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concluded that the United States had gone “to the brink of war” with the Soviet Union

during the 1973 war because it lacked timely intelligence. 322

If the United States was unable to obtain the satellite photography necessary to satisfy

its own intelligence needs during the conflict, then it logically follows that it was likewise

unable to provide any information derived from satellite intelligence to Israel. Faced with

the possibility of imminent military defeat at the hands of enemies whose avowed purpose

in past conflicts had been the total annihilation of the so-called “Zionist entity,” however,

the Israelis were distrustful of United States statements that it was unable to respond with

desperately needed intelligence assistance. As Gur noted in 1992, “How could I know if

[the satellite] was really damaged? The bottom line was that we didn’t get the information.”

323 The general had expressed himself far less ambiguously as Israeli technicians

were completing the final preparations for the launch of Israel’s first experimental satellite,

Ofeq-1, in September 1988: “The United States did not give us enough information

[during the October 1973 war]. 324 When I say not enough, I mean less [than] what we got

before the war.” 325 Exactly how long “before the war” Gur meant is unclear, since he is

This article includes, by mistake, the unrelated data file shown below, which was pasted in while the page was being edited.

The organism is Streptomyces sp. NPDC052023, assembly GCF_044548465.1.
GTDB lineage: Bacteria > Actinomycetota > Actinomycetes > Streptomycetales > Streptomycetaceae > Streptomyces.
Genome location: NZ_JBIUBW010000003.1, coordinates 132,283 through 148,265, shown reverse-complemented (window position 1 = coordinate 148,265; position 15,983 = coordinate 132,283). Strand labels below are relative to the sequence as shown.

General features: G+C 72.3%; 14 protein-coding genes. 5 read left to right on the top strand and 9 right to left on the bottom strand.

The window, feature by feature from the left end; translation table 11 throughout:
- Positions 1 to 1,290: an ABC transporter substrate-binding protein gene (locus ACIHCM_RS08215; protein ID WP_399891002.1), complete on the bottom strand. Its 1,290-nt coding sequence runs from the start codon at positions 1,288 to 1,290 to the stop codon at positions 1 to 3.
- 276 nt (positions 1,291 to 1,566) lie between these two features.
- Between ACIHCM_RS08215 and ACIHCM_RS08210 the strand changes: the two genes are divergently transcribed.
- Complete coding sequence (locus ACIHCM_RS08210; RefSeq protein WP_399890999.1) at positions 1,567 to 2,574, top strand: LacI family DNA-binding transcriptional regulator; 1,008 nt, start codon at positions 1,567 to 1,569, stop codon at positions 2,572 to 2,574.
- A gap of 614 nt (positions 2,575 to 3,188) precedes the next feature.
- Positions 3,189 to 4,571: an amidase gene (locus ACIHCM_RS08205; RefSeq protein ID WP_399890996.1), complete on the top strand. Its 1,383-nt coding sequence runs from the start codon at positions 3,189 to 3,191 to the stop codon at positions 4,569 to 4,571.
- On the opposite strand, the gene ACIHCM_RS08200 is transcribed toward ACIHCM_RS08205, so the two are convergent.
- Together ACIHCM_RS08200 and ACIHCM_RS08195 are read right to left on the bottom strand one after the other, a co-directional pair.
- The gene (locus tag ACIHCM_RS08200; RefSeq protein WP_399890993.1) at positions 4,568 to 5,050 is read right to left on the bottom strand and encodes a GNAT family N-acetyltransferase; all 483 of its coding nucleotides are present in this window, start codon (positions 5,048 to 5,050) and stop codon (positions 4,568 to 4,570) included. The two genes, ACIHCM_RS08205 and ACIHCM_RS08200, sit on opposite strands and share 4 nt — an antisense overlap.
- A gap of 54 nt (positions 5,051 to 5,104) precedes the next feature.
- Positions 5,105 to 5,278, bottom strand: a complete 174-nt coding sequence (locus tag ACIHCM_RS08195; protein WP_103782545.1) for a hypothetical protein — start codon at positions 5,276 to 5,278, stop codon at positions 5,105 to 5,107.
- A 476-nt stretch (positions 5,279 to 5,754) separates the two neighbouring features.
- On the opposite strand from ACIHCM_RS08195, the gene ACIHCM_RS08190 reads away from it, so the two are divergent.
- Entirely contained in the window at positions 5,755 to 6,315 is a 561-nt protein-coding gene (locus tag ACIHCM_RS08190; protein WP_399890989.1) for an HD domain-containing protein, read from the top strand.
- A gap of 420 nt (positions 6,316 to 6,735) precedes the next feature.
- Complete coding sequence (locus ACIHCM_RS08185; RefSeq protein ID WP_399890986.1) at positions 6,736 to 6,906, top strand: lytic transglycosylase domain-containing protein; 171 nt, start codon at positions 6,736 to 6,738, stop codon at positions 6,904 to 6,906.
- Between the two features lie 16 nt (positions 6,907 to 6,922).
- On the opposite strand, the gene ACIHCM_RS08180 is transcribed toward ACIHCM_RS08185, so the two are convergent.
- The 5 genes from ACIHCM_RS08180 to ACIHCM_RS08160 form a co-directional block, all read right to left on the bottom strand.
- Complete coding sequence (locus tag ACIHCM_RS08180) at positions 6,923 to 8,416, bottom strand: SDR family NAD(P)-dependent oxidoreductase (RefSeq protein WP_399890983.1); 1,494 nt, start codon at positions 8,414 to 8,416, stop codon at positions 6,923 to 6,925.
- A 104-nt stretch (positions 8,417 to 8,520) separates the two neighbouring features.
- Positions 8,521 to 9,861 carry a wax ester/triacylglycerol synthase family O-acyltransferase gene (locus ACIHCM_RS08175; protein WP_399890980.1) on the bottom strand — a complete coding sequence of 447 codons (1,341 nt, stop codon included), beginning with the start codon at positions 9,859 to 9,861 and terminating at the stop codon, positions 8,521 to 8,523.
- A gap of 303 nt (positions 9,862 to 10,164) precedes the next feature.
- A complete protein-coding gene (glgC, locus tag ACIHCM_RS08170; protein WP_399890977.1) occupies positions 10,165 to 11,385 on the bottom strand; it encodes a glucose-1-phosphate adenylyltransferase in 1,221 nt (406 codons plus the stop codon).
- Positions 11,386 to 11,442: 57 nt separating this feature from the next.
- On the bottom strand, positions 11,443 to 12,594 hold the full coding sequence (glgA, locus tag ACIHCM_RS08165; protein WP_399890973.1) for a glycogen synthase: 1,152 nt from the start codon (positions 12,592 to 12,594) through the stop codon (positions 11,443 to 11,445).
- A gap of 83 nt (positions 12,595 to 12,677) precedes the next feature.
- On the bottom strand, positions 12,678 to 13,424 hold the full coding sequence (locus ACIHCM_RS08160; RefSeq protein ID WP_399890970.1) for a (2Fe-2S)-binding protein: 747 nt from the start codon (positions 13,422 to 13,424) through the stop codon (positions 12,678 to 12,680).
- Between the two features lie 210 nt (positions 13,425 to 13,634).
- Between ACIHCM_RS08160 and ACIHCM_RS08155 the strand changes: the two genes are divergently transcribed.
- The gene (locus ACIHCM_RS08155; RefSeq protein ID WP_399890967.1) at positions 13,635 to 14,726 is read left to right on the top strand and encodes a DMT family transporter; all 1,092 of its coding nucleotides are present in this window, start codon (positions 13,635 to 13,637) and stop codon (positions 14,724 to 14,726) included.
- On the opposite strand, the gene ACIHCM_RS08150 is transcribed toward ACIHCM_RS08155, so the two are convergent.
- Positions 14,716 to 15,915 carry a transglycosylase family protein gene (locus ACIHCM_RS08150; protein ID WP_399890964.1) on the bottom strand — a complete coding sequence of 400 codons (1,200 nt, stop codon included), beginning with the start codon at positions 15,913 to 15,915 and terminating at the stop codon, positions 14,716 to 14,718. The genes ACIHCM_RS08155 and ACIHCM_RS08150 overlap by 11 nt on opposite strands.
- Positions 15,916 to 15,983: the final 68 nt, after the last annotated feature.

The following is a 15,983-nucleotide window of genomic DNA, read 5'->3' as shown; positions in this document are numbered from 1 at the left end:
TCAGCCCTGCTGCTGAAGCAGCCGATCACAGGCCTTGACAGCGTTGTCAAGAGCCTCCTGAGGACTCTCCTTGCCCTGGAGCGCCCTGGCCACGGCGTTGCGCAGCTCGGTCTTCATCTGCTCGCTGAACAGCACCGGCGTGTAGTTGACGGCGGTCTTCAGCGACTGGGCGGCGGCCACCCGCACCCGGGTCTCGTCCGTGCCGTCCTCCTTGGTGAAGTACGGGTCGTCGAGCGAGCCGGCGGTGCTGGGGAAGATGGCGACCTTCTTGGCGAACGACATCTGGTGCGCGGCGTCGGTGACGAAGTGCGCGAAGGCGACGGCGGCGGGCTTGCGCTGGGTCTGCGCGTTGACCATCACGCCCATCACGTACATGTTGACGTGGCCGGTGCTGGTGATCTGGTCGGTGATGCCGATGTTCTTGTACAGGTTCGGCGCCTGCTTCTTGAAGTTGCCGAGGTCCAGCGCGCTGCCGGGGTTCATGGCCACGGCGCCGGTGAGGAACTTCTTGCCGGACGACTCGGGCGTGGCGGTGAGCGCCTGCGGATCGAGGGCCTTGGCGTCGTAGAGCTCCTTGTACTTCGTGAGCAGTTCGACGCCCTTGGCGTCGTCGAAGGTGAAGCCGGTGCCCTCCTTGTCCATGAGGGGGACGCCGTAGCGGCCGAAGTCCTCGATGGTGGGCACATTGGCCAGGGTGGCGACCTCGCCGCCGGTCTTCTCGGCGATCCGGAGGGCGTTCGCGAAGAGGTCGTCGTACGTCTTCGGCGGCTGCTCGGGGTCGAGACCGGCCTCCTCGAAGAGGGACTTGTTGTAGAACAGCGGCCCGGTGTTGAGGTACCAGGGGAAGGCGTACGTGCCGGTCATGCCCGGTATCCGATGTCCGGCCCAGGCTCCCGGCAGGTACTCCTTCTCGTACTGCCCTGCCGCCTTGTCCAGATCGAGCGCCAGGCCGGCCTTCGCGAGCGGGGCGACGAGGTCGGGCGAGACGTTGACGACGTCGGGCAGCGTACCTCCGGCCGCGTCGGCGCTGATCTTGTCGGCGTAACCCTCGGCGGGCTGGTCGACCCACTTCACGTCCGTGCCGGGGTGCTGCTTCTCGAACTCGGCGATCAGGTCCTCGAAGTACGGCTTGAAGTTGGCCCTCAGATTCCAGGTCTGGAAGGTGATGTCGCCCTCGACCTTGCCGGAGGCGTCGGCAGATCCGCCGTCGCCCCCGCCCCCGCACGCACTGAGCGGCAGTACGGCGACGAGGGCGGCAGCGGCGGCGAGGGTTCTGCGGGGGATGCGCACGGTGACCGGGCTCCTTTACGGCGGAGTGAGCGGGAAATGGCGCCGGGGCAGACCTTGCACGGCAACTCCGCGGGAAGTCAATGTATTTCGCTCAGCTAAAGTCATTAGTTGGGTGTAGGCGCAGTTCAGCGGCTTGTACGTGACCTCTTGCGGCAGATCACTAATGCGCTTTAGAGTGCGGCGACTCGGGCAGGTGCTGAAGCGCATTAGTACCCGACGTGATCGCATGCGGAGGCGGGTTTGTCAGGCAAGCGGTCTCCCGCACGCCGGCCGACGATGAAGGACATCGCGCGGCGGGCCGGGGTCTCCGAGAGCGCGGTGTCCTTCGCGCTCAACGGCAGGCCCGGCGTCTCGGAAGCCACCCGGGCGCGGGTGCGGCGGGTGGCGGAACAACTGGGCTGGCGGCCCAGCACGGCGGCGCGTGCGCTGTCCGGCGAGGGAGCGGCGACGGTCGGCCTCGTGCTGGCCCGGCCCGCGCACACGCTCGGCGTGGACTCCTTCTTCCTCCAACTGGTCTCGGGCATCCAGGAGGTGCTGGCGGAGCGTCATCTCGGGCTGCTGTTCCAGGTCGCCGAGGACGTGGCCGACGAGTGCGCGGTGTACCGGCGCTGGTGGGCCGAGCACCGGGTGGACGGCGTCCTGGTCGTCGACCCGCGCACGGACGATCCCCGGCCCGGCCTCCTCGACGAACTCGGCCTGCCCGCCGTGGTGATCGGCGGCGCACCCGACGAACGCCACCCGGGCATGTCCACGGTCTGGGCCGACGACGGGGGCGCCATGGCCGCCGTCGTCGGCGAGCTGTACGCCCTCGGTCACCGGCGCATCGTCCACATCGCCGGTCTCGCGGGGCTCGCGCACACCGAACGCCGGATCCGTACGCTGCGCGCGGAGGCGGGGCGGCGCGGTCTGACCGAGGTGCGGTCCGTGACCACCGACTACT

also said to have asserted that the United States had actually withheld satellite data from

Israel immediately prior to the war. 326

Presumably, the information which Gur believes had been held back by the United

States would have revealed the true scope of Egyptian and Syrian preparations for war,

thus providing adequate warning for the Israelis properly to prepare for the Arab attack.

Instead, the Israelis found themselves in such a desperate situation that they deployed

long-range missiles capable of delivering nuclear warheads on Cairo and Damascus after

then-Minister of Defense Moshe Dayan warned that the nation might be on the verge of

destruction at the hands of the Egyptians and Syrians. 327

Gur’s statements have been dismissed by some as “specious” and “probably made to

help justify the Israeli space venture.” 328 In fact, Gur’s sentiments merit far more serious

consideration. Just as the war itself marked a defining moment for Israelis, so too did

Gur’s experiences in trying to obtain satellite intelligence from the United States clearly

leave a deep and lasting impression on him. From Gur’s perspective, the United States

had kept critical satellite warning data from the Israelis before the two-front attack.

Shortly thereafter, when the nation and people of Israel were threatened with imminent

annihilation by the invading Arab armies, the United States had demonstrated to the Israe-

322 Brown, Jr. (D-CA),“‘The Spies in Space’ — (by Jeffrey T. Richelson) (Extension of Remarks —

26 November 1991).”

323 Quoted in Raviv and Melman, 161.

324 John Kifner, “Israel Launches Space Program and a Satellite,” New York Times, 20 September 1988, Late

Ed., A1.

325 Kifner, A12.

326 “Israeli Satellite Is ‘Threat’ Say Arabs,” Jane’s Defense Weekly 10, no. 13 (1 October 1988): 753.

327 Danny Gur-arieh, “Israel Deployed Nuke-Capable Missiles in 1973 War,” Reuters, 26 October 1998.

328 Michael Russell Rip and Joseph F. Fontanella, “A Window on the Arab-Israeli ‘Yom Kippur’ War of

October 1973: Military Photo-Reconnaissance from High Altitude and Space,” Intelligence and National Security

6, no. 1 (January 1991): 76.

186

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